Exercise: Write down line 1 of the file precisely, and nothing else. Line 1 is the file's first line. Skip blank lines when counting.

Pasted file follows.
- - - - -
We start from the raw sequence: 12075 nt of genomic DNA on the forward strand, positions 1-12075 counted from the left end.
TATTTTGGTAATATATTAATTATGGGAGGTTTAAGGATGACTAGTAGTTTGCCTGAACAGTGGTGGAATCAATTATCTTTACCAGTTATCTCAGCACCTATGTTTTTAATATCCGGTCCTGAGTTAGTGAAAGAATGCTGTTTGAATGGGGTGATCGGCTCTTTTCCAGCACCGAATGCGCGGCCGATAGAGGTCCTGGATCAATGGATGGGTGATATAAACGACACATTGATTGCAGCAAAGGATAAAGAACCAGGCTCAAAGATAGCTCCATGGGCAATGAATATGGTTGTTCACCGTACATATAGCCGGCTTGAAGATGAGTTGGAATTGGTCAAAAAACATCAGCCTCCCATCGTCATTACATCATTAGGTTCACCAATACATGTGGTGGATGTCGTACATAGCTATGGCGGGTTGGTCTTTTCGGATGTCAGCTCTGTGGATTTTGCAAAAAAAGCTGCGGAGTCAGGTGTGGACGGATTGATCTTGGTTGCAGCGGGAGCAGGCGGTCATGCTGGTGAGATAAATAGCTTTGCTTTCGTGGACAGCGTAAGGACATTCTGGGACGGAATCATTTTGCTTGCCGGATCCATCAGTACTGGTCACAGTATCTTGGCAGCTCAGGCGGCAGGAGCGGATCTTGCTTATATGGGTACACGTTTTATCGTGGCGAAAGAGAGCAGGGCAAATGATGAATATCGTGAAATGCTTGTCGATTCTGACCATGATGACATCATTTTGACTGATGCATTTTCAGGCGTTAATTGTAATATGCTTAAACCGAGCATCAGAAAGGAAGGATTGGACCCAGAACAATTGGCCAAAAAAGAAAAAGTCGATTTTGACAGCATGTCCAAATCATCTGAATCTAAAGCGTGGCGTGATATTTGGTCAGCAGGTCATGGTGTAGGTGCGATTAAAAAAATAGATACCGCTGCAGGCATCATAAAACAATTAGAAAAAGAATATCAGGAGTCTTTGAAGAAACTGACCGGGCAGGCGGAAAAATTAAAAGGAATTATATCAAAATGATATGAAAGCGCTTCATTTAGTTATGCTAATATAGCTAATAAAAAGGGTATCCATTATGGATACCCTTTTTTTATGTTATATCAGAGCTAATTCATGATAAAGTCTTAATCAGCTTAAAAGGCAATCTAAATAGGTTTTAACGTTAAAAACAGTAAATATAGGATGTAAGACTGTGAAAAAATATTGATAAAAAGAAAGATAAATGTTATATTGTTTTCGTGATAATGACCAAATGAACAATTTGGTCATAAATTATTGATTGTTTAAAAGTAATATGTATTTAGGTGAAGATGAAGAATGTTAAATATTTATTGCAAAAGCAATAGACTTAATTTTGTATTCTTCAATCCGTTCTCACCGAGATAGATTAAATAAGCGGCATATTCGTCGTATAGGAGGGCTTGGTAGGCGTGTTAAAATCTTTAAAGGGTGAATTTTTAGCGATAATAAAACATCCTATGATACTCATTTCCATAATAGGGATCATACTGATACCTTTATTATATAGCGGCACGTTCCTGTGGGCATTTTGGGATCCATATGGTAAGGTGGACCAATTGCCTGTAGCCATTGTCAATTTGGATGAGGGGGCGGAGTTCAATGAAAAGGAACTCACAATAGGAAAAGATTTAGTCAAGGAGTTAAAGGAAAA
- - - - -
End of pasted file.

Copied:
We start from the raw sequence: 12075 nt of genomic DNA on the forward strand, positions 1-12075 counted from the left end.